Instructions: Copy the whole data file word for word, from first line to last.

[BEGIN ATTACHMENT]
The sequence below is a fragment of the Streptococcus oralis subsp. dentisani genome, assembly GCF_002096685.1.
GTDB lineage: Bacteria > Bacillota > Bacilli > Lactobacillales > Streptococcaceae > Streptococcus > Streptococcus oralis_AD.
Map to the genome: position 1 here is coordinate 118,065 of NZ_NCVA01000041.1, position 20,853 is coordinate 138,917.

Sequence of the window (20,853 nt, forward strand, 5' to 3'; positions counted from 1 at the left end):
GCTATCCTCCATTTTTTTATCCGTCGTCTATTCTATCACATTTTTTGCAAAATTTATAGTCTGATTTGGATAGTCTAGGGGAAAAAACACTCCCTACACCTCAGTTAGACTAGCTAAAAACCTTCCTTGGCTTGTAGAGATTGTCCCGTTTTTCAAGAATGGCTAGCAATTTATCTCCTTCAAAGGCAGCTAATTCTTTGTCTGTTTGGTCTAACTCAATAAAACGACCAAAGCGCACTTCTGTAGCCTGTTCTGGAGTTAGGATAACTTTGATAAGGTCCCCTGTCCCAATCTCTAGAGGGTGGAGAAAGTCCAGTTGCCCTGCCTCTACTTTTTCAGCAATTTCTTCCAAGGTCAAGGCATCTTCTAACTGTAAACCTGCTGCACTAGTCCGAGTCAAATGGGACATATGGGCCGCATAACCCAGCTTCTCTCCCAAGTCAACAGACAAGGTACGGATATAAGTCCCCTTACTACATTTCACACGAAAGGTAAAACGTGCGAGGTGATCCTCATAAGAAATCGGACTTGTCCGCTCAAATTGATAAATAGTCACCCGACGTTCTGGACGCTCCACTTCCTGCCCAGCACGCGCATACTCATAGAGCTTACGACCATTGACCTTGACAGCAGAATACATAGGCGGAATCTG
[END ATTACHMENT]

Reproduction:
The sequence below is a fragment of the Streptococcus oralis subsp. dentisani genome, assembly GCF_002096685.1.
GTDB lineage: Bacteria > Bacillota > Bacilli > Lactobacillales > Streptococcaceae > Streptococcus > Streptococcus oralis_AD.
Map to the genome: position 1 here is coordinate 118,065 of NZ_NCVA01000041.1, position 20,853 is coordinate 138,917.

Sequence of the window (20,853 nt, forward strand, 5' to 3'; positions counted from 1 at the left end):
GCTATCCTCCATTTTTTTATCCGTCGTCTATTCTATCACATTTTTTGCAAAATTTATAGTCTGATTTGGATAGTCTAGGGGAAAAAACACTCCCTACACCTCAGTTAGACTAGCTAAAAACCTTCCTTGGCTTGTAGAGATTGTCCCGTTTTTCAAGAATGGCTAGCAATTTATCTCCTTCAAAGGCAGCTAATTCTTTGTCTGTTTGGTCTAACTCAATAAAACGACCAAAGCGCACTTCTGTAGCCTGTTCTGGAGTTAGGATAACTTTGATAAGGTCCCCTGTCCCAATCTCTAGAGGGTGGAGAAAGTCCAGTTGCCCTGCCTCTACTTTTTCAGCAATTTCTTCCAAGGTCAAGGCATCTTCTAACTGTAAACCTGCTGCACTAGTCCGAGTCAAATGGGACATATGGGCCGCATAACCCAGCTTCTCTCCCAAGTCAACAGACAAGGTACGGATATAAGTCCCCTTACTACATTTCACACGAAAGGTAAAACGTGCGAGGTGATCCTCATAAGAAATCGGACTTGTCCGCTCAAATTGATAAATAGTCACCCGACGTTCTGGACGCTCCACTTCCTGCCCAGCACGCGCATACTCATAGAGCTTACGACCATTGACCTTGACAGCAGAATACATAGGCGGAATCTG